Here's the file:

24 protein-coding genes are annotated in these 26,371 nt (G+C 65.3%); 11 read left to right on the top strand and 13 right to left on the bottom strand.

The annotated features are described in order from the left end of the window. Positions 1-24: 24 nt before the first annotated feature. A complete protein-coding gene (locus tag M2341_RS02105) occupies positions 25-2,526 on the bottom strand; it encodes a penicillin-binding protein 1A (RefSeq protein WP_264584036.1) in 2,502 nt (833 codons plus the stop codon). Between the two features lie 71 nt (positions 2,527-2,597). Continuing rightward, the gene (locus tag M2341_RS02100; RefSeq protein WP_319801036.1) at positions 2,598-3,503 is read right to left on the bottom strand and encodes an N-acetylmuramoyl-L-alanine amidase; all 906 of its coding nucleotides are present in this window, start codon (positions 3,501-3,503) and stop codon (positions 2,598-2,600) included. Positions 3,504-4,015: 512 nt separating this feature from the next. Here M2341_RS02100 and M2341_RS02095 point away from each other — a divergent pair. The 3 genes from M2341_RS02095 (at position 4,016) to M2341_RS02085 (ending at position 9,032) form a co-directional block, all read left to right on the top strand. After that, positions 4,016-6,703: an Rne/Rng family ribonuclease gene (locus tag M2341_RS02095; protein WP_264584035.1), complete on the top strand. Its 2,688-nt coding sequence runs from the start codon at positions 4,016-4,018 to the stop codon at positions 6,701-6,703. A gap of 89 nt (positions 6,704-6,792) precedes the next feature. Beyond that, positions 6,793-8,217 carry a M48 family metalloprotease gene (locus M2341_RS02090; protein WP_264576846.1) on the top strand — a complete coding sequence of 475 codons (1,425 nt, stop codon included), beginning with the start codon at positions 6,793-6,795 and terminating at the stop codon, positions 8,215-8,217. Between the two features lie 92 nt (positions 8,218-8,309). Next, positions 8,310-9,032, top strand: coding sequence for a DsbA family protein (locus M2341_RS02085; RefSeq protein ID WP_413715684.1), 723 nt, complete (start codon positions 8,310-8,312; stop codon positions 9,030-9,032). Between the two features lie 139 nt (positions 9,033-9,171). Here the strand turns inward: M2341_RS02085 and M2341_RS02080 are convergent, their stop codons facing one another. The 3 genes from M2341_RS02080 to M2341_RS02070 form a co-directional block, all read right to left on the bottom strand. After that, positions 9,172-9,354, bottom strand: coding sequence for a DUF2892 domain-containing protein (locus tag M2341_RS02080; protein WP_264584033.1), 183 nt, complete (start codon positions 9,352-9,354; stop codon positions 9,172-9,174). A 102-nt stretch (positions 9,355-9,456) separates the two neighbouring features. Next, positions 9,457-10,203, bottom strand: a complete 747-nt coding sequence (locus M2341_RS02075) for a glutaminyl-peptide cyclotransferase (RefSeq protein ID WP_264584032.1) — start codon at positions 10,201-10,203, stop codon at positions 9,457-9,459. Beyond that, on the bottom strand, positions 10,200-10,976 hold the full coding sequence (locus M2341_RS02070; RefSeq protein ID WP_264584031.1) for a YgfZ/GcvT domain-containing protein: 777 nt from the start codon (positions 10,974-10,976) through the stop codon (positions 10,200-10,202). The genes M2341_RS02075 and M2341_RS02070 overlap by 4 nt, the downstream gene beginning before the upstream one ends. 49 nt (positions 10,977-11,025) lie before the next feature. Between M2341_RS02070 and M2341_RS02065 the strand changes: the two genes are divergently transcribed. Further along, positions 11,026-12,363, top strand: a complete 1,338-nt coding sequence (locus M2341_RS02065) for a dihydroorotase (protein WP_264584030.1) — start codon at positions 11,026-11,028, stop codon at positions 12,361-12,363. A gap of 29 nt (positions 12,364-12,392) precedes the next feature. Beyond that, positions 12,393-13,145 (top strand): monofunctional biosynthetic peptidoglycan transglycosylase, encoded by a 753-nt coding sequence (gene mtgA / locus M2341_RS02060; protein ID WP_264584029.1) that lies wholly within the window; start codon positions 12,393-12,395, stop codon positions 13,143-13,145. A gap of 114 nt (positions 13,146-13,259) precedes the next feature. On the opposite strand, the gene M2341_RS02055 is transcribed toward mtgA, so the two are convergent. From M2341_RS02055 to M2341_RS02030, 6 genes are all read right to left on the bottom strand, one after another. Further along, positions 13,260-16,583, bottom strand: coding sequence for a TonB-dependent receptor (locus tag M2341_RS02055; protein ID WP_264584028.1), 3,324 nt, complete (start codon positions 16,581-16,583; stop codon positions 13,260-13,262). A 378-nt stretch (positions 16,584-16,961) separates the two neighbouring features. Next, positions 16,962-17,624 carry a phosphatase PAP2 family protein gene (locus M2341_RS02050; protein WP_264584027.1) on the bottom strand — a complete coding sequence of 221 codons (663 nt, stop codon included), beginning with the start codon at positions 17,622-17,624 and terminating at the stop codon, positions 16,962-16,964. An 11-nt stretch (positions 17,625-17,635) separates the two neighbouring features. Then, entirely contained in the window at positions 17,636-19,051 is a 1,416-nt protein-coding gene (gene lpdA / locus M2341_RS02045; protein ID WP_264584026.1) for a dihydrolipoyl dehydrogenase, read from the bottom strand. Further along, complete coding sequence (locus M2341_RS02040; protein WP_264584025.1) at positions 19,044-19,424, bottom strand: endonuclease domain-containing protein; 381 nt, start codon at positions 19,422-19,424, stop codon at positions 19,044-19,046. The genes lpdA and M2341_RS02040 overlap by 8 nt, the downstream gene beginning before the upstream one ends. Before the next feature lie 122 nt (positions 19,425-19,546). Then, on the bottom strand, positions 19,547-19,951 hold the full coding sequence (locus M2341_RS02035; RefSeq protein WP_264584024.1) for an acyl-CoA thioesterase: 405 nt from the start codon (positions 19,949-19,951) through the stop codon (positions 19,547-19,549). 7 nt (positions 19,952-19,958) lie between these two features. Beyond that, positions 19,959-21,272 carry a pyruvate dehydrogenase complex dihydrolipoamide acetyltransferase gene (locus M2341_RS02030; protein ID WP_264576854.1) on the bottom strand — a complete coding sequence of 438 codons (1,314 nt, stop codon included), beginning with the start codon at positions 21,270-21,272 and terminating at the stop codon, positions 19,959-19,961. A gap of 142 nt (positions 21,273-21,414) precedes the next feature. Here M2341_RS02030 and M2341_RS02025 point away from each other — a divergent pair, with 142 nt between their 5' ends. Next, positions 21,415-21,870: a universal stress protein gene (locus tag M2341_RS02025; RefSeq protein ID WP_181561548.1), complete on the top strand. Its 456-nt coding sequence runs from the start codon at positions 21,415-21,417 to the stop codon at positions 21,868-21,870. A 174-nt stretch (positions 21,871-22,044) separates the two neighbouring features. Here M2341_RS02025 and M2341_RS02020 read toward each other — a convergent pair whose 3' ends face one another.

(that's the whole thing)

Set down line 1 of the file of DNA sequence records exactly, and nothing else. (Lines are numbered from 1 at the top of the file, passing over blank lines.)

24 protein-coding genes are annotated in these 26,371 nt (G+C 65.3%); 11 read left to right on the top strand and 13 right to left on the bottom strand.